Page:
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The CEO of Signal has posted the discovery of security vulnerabilities in Cellebrite products. These products are used by police to evade security on seized mobile devices and thereby download the contents for forensic examination. More details here.

What Moxie Marlinespike claims to have discovered is that malicious files on the device being probed by a Cellebrite product can hack the Cellebrite product in turn, altering not just the findings for the device being probed, but also for other devices probed in the past.

(The terms "hack" and "probe" here are used purely to distinguish the direction of the security penetration).

So, what is the legal situation if you have one of these files stored on your device? The file contains malicious software, but it only activates if the device is connected to a Cellebrite product. Assuming you didn't give permission for this, are you guilty of hacking the Cellebrite product?

I'm principally interested in US and UK law, but answers for other countries would be acceptable too.

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A fundamental requirement of criminal culpability is intent. Based on the description this whole process is happening after a user has already had their phone seized. If a person was not aware of Signal's hidden files to damage the police's data forensics software, they will not have met the criminal intent requirement, either maliciously or under a criminal negligence theory. None of the prongs of CFAA are strict liability statutes (18 U.S. Code § 1030 "Whoever having knowingly accessed a computer..."), so that would not apply here.

If we imagine a person that is aware of all the information from Signal about their app intentionally abusing Cellebrite's package and with intention to cause damage downloads Signal's malicious files to their phone, I think it's an open question whether or not they would be liable under the CFAA. Specifically, 18 U.S. Code § 1030(a)(5)(A) (emphasis mine)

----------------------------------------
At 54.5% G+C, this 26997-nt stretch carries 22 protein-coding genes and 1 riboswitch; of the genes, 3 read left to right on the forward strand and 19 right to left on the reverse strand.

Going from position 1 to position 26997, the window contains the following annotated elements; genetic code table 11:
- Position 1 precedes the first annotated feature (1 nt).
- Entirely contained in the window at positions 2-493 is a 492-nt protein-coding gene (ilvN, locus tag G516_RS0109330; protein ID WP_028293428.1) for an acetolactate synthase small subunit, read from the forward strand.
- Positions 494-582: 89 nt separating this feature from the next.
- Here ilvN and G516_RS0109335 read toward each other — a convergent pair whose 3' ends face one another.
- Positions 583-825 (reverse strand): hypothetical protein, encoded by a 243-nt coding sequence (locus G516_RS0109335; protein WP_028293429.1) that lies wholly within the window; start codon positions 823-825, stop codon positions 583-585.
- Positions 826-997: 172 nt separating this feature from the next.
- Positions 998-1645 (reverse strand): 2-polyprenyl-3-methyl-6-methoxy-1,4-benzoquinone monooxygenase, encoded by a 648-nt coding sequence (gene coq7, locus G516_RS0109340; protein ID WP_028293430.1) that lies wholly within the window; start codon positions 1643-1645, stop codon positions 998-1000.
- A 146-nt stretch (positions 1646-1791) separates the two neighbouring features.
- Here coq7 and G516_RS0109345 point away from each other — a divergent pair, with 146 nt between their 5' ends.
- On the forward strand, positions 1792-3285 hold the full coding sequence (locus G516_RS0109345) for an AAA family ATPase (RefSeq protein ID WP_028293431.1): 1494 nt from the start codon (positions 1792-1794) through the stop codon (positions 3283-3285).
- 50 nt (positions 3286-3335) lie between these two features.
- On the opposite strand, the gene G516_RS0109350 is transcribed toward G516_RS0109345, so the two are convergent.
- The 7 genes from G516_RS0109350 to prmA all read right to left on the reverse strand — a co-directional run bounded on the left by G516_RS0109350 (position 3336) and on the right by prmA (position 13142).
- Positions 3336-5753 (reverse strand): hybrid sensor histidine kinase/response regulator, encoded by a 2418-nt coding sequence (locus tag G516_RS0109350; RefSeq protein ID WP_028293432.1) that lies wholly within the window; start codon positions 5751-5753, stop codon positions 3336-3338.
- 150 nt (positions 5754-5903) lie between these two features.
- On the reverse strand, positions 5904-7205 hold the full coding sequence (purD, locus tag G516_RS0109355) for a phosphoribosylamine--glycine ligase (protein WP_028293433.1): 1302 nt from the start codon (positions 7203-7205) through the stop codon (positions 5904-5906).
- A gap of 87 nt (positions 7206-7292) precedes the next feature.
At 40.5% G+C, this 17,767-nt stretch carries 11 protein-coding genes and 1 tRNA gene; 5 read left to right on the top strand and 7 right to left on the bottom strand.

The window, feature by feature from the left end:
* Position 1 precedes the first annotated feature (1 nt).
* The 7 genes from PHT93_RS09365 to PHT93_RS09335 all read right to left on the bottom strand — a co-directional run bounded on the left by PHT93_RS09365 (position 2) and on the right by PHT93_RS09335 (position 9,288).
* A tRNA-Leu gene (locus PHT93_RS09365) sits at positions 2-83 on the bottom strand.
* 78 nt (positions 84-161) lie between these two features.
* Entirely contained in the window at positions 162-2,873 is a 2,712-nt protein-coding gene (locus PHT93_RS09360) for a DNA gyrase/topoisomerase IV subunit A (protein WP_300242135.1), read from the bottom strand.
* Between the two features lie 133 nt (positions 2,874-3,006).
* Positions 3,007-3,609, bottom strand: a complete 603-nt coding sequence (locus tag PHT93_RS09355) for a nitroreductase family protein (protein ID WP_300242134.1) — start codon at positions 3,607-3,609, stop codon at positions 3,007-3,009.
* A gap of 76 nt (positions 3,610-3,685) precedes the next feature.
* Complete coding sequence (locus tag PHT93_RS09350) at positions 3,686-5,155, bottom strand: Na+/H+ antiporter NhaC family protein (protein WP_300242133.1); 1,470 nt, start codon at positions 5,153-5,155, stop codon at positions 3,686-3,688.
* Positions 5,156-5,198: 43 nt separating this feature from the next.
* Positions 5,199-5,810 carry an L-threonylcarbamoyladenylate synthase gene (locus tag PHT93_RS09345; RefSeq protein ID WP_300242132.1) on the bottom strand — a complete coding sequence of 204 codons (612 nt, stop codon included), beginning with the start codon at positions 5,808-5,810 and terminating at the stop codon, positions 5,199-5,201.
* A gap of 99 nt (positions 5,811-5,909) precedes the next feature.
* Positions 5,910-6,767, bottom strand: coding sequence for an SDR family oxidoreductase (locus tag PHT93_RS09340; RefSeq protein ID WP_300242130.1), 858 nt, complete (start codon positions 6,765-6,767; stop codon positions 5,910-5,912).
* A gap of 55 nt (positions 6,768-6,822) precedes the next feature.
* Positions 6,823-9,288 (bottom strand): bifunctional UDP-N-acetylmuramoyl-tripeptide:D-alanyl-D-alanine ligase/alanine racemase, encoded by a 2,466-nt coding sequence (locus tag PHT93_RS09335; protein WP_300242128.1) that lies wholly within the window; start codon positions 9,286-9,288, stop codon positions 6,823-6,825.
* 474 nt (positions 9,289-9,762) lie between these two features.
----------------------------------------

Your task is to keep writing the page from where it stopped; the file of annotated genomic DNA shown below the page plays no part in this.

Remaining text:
Whoever knowingly causes the transmission of a program, information, code, or command, and as a result of such conduct, intentionally causes damage without authorization, to a protected computer;

An argument on this could go both ways. On the one hand, the owner of the phone could be found to not have substantially caused the information to be transmitted to a protected computer, as the police were the integral cause for that in executing their warrant. On the other hand, this sort of file could be considered a digital "booby trap," and booby traps are illegal for essentially this reason, that they have a foreseeable effect of causing harm to people who are lawfully inside a building without the owner's permission. In this case, the owner's trap was sprung by law enforcement but still placed by the owner in order to damage them.

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  • I'm skeptical that booby trap laws would apply in the digital realm, since there's no equivalent of the fireman's rule (there is no expectation that your cell phone may need to be broken into to protect your life, as there is with your home). – forest Apr 28 at 1:17
  • @forest I think the fundamental logic could conceivably hold though, if a person intentionally puts the file on their phone which then causes some damage to the police when the police try to read it that could be enough to satisfy the "knowingly causes" requirement. I didn't go into it in the answer, but this could also be a form of evidence tampering or destruction. – IllusiveBrian Apr 28 at 1:50
  • I think it would very likely count as evidence tampering, at the very least. – forest Apr 29 at 0:13

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